COVER STORY: Preparation crucial for Reconciliation, First Communion

Last Updated on May 4, 2018 by Editor


In his homily of June 3, 1999, on the Feast of Corpus Christi, St. Pope John Paul II wrote, “God did not spare his Son, but gave him as the salvation of all, as the bread we must eat if we wish to have life. Christ’s words are clear: to have life it is not enough to believe in God; it is necessary to dwell in him. This is why the Word was made flesh, died and rose and gave us his spirit; this is why he left us the Eucharist, so that we could live on him as he lives on the Father. The Eucharist is the sacrament of the gift Christ made of himself for us: he is the sacrament of love and peace, which is the fullness of life.”

On May 5, 31 of our young parishioners will join us at the Eucharistic table for the first time to receive that special gift of himself that Christ gave to us almost 2,000 years ago in the Sacrament of the Holy Eucharist. Receiving First Communion is a big deal and should be treated as such. The children are receiving Jesus into their bodies and souls, becoming one with Him.

Preparing for the First Communion is a two-year process. Children are required, by the diocese and our parish, to attend a full year of Faith Formation classes or attend a parochial school as a first-grader before they can begin their formal preparation to receive the sacraments of First Reconciliation and First Communion as a second-grader.

As a child prepares to receive his or her first sacraments, regular attendance to their Sunday morning Faith Formation classes and Monday evening sacramental preparation classes is extremely important. The catechetical program we use for grades K-6, the Pflaum Gospel Weeklies, are liturgically based using the Gospel reading of the week. This helps the children grow and learn in their Catholic faith and its teachings. The sacramental preparation classes are to help the children have a greater understanding of the two sacraments they will receive.

For their Reconciliation preparation, they are taught about Jesus’ love, mercy and forgiveness through scripture. Once they have received that sacrament, they begin preparing for First Communion.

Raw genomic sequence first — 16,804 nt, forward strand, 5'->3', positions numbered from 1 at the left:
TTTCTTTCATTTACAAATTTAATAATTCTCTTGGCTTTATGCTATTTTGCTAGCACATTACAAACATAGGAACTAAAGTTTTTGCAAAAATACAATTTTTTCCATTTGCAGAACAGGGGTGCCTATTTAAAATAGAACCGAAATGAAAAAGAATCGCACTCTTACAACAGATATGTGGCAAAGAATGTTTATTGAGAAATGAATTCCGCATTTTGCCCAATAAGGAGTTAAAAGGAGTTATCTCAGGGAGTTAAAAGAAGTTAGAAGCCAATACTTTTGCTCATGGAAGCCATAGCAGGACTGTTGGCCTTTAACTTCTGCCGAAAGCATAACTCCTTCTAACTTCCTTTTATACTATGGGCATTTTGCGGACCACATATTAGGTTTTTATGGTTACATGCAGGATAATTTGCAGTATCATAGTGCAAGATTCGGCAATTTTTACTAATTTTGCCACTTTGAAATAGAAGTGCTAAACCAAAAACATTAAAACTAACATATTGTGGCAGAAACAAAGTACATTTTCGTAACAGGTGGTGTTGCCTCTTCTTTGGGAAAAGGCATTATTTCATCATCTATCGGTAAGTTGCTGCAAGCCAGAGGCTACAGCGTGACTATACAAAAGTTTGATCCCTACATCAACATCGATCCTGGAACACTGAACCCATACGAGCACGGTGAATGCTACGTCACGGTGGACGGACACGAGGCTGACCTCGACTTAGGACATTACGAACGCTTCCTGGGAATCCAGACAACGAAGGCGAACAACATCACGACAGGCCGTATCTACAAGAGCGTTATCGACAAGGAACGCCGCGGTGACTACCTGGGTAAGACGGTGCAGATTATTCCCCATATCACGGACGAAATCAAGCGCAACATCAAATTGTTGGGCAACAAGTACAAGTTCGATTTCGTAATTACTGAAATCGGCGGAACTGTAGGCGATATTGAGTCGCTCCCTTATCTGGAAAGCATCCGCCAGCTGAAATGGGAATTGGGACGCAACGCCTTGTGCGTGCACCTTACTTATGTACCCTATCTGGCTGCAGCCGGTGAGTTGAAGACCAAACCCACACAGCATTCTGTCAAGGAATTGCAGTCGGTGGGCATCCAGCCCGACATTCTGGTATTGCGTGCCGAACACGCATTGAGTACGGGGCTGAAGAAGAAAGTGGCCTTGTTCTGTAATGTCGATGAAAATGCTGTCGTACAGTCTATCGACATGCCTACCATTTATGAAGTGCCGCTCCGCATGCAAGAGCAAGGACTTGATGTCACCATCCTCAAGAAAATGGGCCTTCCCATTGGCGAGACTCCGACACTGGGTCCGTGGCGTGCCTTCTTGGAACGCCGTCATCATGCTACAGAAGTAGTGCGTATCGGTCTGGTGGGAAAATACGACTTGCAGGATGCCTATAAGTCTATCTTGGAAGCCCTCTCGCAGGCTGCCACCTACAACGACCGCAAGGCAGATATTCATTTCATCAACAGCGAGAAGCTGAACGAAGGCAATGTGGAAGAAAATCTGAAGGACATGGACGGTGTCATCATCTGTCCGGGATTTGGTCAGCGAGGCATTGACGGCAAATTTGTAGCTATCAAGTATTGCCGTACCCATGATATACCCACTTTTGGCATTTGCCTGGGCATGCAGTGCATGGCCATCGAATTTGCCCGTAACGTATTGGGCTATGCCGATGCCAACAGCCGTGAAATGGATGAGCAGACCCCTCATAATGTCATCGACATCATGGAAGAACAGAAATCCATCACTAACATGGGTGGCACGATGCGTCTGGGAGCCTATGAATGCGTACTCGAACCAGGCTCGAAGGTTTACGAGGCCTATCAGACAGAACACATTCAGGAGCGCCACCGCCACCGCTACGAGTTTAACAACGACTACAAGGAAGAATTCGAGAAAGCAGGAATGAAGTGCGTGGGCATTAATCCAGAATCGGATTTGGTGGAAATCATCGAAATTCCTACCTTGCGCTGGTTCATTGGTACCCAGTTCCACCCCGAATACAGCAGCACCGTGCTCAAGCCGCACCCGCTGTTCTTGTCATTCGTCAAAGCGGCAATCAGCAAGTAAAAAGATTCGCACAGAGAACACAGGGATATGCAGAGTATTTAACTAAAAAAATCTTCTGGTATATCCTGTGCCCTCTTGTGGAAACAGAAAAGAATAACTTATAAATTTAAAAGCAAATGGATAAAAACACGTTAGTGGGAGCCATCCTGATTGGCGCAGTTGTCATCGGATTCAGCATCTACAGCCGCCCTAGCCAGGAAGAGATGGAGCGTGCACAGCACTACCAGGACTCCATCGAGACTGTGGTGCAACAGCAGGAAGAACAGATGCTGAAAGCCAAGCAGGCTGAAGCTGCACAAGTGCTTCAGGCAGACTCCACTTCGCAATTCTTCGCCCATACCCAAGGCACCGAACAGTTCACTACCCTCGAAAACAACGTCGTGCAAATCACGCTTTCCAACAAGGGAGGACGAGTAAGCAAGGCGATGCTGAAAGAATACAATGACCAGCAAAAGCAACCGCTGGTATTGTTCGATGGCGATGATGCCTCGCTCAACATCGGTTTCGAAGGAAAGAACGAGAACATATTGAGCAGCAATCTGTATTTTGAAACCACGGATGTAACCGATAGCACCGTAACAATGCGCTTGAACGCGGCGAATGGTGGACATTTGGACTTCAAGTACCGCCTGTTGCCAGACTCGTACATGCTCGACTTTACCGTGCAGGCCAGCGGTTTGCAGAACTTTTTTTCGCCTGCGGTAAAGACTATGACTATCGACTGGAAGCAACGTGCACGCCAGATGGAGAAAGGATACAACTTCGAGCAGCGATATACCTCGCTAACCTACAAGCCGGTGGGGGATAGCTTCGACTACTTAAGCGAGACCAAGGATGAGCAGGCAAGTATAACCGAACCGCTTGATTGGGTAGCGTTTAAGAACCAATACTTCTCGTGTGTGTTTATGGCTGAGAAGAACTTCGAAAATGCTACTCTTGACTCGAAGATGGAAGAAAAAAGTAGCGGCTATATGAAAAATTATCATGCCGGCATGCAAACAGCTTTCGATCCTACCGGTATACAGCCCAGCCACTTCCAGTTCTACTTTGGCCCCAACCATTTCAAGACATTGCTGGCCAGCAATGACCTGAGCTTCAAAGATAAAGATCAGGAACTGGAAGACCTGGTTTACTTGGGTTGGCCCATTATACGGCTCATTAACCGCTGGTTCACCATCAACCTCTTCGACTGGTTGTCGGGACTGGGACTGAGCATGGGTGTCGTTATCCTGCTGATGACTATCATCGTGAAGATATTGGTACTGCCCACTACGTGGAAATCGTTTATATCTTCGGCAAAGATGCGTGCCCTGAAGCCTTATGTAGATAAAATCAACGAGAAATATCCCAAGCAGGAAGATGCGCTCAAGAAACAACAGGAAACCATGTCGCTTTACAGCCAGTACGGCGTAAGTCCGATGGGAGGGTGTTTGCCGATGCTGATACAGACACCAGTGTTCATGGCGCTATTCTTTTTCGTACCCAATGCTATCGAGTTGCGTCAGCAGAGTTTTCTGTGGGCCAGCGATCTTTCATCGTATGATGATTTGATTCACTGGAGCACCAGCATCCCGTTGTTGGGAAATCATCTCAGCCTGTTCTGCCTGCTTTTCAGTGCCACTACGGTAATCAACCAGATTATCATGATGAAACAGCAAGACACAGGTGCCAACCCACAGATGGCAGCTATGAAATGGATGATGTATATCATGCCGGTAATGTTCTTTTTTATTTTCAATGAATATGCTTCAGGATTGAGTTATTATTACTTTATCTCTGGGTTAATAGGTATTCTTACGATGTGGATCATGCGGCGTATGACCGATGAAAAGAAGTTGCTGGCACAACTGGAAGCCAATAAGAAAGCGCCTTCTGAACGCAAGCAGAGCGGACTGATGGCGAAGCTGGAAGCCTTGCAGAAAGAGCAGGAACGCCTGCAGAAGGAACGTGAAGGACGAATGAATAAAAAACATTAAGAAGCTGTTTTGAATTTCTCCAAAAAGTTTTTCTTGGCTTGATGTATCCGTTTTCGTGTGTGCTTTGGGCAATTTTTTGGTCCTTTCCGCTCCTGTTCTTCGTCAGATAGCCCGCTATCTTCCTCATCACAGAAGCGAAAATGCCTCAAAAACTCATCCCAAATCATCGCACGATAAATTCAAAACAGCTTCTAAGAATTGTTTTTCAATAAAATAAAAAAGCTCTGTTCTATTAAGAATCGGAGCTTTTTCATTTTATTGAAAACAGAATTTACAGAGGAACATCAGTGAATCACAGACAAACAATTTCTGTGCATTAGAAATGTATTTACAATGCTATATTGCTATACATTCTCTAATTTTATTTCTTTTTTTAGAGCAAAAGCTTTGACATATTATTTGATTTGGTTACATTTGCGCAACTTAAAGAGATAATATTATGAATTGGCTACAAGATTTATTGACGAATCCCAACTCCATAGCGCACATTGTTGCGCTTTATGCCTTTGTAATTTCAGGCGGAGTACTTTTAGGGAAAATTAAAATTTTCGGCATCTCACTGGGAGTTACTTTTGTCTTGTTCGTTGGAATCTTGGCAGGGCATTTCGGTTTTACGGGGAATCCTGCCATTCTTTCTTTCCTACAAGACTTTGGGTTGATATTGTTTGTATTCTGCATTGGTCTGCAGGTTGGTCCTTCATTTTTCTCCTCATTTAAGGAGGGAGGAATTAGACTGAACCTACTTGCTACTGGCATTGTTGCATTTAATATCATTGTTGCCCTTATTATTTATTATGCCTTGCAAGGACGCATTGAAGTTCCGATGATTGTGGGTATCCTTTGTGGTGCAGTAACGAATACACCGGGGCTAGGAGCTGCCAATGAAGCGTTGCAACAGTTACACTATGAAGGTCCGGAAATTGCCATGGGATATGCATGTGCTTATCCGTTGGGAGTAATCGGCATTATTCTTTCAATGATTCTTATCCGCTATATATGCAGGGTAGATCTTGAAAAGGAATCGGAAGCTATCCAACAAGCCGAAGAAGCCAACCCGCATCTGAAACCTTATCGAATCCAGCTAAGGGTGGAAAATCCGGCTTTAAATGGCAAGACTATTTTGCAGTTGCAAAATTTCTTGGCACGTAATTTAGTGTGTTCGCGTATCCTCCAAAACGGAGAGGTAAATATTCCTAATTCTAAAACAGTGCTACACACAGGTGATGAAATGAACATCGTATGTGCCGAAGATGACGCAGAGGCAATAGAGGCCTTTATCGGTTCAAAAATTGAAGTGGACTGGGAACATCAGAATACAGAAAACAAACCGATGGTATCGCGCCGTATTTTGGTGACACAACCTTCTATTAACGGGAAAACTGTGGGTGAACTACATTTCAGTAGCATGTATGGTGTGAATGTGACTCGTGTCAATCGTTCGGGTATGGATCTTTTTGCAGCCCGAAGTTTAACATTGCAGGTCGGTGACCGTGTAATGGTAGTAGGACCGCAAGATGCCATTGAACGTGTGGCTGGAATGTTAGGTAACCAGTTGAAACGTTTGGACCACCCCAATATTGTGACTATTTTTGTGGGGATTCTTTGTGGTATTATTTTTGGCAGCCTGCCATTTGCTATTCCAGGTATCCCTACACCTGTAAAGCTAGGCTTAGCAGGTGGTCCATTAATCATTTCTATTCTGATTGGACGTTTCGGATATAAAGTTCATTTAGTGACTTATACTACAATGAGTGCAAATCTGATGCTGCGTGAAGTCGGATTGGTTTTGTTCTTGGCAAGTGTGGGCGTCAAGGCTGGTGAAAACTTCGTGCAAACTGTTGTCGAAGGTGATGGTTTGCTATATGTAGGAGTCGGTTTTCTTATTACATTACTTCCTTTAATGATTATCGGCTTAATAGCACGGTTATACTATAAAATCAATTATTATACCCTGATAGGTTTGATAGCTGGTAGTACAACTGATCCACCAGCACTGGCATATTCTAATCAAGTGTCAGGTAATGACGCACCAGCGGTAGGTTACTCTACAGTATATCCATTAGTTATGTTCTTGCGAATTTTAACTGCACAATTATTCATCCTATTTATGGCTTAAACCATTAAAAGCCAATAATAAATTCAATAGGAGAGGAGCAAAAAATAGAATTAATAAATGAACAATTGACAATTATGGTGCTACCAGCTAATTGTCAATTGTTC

The children learn about belonging to a parish community and how they became a member through Baptism. They learn how we celebrate Mass and how Jesus becomes present in gifts of bread and wine during the consecration. This is why we strongly encourage regular Mass attendance.

There also is a three-hour workshop the children attend with their parents where they make chalices, pew banners and participate in a church search.

Another very important part of preparation for the children is to attend our Holy Thursday Mass. It is a great teaching moment because it is the night we celebrate the institution of the Eucharist as the true body and blood of Jesus Christ and the institution of the sacrament of priesthood.

It also is an important Mass where we are called to serve one another. At the end of this Mass the children join in the solemn procession as the Blessed Sacrament is taken to the place of repose. This year, as Father Cesta carried our Lord to the tabernacle, the children joined together saying, “O sacrament most holy, O sacrament divine, all praise and all thanksgiving, be every moment thine.”

There are times that I am met with some resistance from parents who are overwhelmed with already busy schedules for their children, especially when they sometimes have to bring their children to class two days a week. As a mother of three, I remember how hectic and full our lives and schedules were, so I do understand how they feel.

It’s important, however, to help parents and families know that these requirements are put in place to help us ensure that the children have a good knowledge of the importance of the sacraments of Reconciliation and Holy Communion.

When a child participates in sports, dance, gymnastics or other extracurricular activities, they never would be allowed to participate in a game, recital or meet without having first attended classes or practiced, often-times for months.

The same goes when receiving the sacraments. In order for the child to receive these gifts of God’s grace, they have to be prepared and have knowledge of what they are receiving so that when they do receive our Lord in the Sacrament of Holy Communion, they will truly become like him and be a blessing to others they meet along life’s journey.

Terri Piazza-Panuccio is Faith Formation director for kindergarten through sixth grade.